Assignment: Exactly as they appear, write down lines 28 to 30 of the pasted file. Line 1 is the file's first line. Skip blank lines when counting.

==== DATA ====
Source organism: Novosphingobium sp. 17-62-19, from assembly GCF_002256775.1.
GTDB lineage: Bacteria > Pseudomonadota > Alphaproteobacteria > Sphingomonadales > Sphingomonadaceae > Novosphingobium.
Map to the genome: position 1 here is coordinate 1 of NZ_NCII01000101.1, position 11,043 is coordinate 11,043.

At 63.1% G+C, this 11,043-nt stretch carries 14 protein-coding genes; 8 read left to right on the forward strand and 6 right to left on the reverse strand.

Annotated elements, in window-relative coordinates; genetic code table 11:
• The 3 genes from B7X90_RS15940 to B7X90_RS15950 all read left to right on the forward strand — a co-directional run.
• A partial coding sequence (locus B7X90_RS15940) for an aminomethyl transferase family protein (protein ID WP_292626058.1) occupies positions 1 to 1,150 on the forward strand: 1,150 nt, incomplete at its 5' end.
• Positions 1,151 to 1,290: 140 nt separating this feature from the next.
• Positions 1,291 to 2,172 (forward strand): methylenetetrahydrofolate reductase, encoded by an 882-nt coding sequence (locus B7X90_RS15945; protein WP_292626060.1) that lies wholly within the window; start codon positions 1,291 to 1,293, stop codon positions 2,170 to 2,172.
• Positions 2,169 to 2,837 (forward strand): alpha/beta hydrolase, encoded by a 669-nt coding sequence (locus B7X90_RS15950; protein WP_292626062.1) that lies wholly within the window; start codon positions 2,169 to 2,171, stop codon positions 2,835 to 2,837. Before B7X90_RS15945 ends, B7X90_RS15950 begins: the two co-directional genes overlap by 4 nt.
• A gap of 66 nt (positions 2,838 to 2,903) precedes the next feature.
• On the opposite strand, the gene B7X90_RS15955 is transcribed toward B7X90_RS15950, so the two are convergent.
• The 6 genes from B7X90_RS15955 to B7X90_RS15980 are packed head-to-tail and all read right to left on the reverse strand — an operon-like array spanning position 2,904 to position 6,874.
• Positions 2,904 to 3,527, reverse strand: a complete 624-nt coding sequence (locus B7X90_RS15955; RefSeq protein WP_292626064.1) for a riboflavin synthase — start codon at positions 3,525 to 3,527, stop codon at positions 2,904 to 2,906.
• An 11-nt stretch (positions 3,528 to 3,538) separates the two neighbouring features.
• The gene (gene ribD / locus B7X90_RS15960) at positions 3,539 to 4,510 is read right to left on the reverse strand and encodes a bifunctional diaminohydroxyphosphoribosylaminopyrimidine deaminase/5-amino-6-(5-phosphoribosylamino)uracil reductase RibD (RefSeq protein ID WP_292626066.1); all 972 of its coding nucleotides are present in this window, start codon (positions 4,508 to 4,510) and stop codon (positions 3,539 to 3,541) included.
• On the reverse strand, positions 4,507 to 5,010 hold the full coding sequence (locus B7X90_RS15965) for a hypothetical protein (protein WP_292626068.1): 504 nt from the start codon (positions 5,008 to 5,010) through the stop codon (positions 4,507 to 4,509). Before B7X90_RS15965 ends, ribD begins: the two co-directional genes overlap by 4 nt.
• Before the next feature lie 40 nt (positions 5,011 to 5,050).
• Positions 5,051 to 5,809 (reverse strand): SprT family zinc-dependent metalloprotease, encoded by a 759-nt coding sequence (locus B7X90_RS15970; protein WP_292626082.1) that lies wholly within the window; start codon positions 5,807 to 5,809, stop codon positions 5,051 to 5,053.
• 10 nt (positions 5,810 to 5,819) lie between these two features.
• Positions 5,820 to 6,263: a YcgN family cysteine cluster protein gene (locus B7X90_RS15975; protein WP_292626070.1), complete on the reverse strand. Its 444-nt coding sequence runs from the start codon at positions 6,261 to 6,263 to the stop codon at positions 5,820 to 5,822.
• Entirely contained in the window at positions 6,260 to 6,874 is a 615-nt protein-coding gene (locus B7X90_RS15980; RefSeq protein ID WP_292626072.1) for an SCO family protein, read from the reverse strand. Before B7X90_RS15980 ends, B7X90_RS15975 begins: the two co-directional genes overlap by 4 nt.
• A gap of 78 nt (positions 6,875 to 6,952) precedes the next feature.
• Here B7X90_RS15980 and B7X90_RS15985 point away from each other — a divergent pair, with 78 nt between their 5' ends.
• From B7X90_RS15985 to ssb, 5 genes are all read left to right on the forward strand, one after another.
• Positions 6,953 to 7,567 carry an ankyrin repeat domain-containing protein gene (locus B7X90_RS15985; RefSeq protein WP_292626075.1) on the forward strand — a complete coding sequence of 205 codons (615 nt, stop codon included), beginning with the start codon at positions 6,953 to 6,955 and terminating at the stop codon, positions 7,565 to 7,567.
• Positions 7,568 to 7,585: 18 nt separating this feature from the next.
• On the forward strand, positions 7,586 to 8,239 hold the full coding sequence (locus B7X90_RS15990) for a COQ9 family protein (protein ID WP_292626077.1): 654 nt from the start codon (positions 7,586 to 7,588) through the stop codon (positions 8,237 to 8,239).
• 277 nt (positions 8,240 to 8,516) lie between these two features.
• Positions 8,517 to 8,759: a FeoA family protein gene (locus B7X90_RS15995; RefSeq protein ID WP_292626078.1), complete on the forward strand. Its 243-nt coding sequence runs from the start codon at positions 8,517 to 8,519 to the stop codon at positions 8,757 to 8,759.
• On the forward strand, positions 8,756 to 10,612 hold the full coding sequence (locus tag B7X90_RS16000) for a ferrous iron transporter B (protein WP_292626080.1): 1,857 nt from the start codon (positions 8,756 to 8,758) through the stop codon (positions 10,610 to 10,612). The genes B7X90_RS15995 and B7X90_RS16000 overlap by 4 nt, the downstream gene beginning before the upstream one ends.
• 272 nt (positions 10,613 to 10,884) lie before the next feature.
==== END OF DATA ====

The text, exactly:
• On the forward strand, positions 7,586 to 8,239 hold the full coding sequence (locus B7X90_RS15990) for a COQ9 family protein (protein ID WP_292626077.1): 654 nt from the start codon (positions 7,586 to 7,588) through the stop codon (positions 8,237 to 8,239).
• 277 nt (positions 8,240 to 8,516) lie between these two features.
• Positions 8,517 to 8,759: a FeoA family protein gene (locus B7X90_RS15995; RefSeq protein ID WP_292626078.1), complete on the forward strand. Its 243-nt coding sequence runs from the start codon at positions 8,517 to 8,519 to the stop codon at positions 8,757 to 8,759.